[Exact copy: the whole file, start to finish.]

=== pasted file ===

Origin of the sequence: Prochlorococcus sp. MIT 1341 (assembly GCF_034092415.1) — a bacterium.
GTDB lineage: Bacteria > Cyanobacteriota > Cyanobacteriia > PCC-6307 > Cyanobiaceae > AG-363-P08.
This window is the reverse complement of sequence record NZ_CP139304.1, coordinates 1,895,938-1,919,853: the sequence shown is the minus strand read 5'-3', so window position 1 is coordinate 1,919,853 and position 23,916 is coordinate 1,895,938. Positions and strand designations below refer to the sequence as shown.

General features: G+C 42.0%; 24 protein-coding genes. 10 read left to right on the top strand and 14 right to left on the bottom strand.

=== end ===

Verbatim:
Origin of the sequence: Prochlorococcus sp. MIT 1341 (assembly GCF_034092415.1) — a bacterium.
GTDB lineage: Bacteria > Cyanobacteriota > Cyanobacteriia > PCC-6307 > Cyanobiaceae > AG-363-P08.
This window is the reverse complement of sequence record NZ_CP139304.1, coordinates 1,895,938-1,919,853: the sequence shown is the minus strand read 5'-3', so window position 1 is coordinate 1,919,853 and position 23,916 is coordinate 1,895,938. Positions and strand designations below refer to the sequence as shown.

General features: G+C 42.0%; 24 protein-coding genes. 10 read left to right on the top strand and 14 right to left on the bottom strand.